The last set in the Galaxy Barn each night usually sets the tone for the rest of the evening. Saturday night’s Marco Benevento fueled dance party was no exception. After years of hearing me preach about the wonders of Pickathon, a bunch of old friends of mine finally came out for the day. Possibly just to shut me up. But after seeing them all bouncing around the Barn as Marco played a cockeyed, spaced out version of “Jump Into the Fire” by Harry Nilsson, I was sure that they “got it” and had their very first taste of Pickathon late night fun. Afterwards we all went to relax at my van. It’s not just a place to sleep, but also makes a pretty good mobile living room. Once all of those day trippers headed home, my fellow weekend warriors and I knew what the next stop on the evenings journey needed to be: The Pumphouse.

The Pumphouse is Pickathon’s best-worst kept secret. A small structure, big enough for a band to play inside, nestled in a clearing encircled by christmas lights and outfitted with some comfy couches and usually a keg or 2. It’s not on any maps and what goes on there isn’t advertised. You just have to know someone who knows where it is or have the good fortune to stumble upon it yourself. During the day, bands play special sessions for KEXP Live & Breathing. You usually need a backstage wristband to get in. But at night the rules get a little looser and it becomes the hub of Pickathon late night activity.

Once we arrived at the Pumphouse Saturday night things were already in full swing. There was plenty of music being made. A fellow and I traded sad country songs by Gram Parsons, Townes and George Jones, but I have an awful memory and all the lyrics to every song I’ve ever known are just a jumble in my brain. It turned out that neither of us could remember more than a verse or two and the choruses of the tunes we wanted to sing. I ran into plenty of friends and made plenty of new ones. Whiskey was consumed. There was a lot of talk about what everyone had seen that day and who they were excited to see next. It was a fantastic party. It just happened to be in the middle of the woods.

The night grew longer and we could see the morning light come creeping through the trees. A group of friends and I resolved to stroll back to camp. While everyone else was distracted by some pickers on the path, I grabbed a gal that I had been hanging out with that evening and said “Follow me. You’re gonna want to see this!” I lead us down a path to the edge of the trees. Once we broke through the tree line we were treated to the most beautiful sunrise I think either of us had ever seen. We laid down at the top of the hill by the main stage and watched the dim morning rays, growing brighter and stronger by the minute, all filtered through the crisscross patterns of the fabric diamonds that hung in the sky. It was Sunday morning. So, to complete the picture perfect scene, I dialed up “Sunday Morning” by The Velvet Underground on my phone (what did people do before Spotify?!). As we listened to Lou Reed’s mellow baritone and marveled at the unfolding dawn we knew we were witnessing a special moment of Pickathon magic.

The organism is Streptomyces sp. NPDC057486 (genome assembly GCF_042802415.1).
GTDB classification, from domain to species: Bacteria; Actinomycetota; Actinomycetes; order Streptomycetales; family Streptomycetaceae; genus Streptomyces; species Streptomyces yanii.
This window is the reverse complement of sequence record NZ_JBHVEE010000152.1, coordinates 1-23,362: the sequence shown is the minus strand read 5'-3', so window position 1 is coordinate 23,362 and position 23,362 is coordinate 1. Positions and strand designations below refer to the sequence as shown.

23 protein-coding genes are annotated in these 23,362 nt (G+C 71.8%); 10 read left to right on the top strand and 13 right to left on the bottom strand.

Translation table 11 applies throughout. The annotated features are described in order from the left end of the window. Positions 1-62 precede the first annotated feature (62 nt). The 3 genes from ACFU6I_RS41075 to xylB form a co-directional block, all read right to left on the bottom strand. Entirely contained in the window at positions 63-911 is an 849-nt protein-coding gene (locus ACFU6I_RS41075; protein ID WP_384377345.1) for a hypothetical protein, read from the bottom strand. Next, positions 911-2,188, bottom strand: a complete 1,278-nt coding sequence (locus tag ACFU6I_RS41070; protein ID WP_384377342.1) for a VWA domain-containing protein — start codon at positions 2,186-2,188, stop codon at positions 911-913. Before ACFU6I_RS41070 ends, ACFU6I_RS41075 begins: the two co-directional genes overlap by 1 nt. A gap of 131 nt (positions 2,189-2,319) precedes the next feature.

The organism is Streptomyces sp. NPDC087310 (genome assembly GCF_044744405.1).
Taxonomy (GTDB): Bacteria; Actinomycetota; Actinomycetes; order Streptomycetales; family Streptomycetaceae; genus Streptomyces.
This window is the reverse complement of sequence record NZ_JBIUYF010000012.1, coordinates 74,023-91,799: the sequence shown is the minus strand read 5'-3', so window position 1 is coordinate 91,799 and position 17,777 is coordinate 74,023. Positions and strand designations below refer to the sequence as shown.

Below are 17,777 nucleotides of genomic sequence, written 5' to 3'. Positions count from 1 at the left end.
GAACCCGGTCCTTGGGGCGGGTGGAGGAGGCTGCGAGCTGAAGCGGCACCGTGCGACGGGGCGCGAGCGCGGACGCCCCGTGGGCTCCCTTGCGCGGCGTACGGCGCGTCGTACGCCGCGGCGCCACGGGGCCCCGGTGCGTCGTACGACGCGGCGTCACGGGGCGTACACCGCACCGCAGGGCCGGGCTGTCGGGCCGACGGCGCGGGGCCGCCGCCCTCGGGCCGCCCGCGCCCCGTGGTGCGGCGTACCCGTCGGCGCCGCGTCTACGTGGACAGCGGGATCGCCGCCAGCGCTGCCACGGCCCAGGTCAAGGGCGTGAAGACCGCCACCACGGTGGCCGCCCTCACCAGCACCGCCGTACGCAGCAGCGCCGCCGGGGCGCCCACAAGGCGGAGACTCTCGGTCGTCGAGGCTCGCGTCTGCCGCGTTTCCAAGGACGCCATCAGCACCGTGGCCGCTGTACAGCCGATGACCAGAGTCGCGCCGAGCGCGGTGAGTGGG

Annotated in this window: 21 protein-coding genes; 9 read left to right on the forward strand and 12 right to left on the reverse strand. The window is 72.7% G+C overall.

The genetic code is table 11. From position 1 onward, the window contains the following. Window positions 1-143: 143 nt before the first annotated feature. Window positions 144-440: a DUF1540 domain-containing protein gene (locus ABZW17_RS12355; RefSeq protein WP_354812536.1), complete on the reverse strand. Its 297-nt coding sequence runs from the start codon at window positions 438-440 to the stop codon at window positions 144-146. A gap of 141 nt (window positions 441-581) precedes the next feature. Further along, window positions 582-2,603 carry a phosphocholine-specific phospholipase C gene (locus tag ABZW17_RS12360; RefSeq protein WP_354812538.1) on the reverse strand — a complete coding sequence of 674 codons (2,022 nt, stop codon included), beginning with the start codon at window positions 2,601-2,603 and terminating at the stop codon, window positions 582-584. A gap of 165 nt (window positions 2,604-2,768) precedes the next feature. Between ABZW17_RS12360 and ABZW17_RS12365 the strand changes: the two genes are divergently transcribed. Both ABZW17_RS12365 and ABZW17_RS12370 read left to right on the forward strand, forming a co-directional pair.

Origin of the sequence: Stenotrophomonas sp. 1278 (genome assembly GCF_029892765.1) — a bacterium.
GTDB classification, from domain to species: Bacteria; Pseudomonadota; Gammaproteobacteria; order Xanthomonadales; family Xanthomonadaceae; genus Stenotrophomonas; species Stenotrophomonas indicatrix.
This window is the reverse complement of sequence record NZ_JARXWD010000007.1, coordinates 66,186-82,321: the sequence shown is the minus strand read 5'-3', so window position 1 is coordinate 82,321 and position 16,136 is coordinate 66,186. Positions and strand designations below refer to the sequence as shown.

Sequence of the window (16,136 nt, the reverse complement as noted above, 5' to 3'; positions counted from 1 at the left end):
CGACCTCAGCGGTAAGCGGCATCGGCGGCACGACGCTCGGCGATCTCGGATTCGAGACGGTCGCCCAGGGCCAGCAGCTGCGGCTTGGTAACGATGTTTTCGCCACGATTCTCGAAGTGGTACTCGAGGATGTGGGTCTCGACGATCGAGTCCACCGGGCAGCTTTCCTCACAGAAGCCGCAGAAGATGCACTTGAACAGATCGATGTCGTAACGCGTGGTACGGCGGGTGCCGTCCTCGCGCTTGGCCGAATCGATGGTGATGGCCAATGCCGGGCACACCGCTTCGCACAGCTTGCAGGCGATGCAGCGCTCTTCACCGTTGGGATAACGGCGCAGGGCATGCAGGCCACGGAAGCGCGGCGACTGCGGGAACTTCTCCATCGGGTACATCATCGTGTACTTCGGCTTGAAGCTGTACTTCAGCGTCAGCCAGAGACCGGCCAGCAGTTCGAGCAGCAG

I always think that Saturday nights shenanigans might be hard to top. But one of the things I’ve learned is to never doubt Pickathon’s ability to raise its own bar. Sunday being the final night, everybody always steps their game up, eager to wring the last drops of fun out of an already epic weekend. Sunday night at the Pumphouse was probably the ultimate highlight, at least for everyone who was there. For me, the scene truly symbolized what Pickathon is all about. Mac Demarco and the guys in his band were leading everyone in a late night sing along of 90’s radio jams like Michael Jackson’s “Man In The Mirror,” Weezer’s “Sweater Song” and “Waterfalls” by T.L.C. And it really felt like everyone. There was Shakey Graves, his drummer, the guys from Parquet Courts, the gals from Warpaint, and everyone, and me. All hanging out together, singing together, laughing together. The lines between performer, volunteer and attendee were completely blurred. I think that’s one of the main thing that the folks behind Pickathon are going for. The scene Sunday night at the Pumphouse was proof that they’re succeeding probably beyond their wildest dreams.

As Sunday night melted into Monday morning we finally parted ways with the last few folks gathered at the Pumphouse. It was time to head back to camp, then back to sleep and finally, sadly back to the real world. But Pickathon wasn’t quite done with us yet. We made one last visit to Brew Camp, where there is always a raging Sunday night party. We stopped to chat with some of the last few stragglers who were still awake at a time when many folks were just waking up. Then at 7:30 in the morning something happened that sounds so fantastical I might not believe it were I not there myself or anywhere other than Pickathon. Sherry Pendarvis, owner of the farm, founder of the feast, came riding by on a white horse thanking everybody for coming. Now I am positive that sort of thing doesn’t happen at any other festival.

You don’t have to stay up socializing and reveling all night like I do to have a good time at Pickathon. I know plenty of folks who turn in when the music ends each night and still have the best weekend ever. There is no right or wrong way to experience Pickathon. As long as you’re there with an open heart and mind, the music, community, vibe and spirit will eventually burrow it’s way deep in your soul and there’s a pretty good chance you’ll learn what my friends and I know–I know magic is real because I’ve been to Pickathon.

(Photography by Asher Alexander)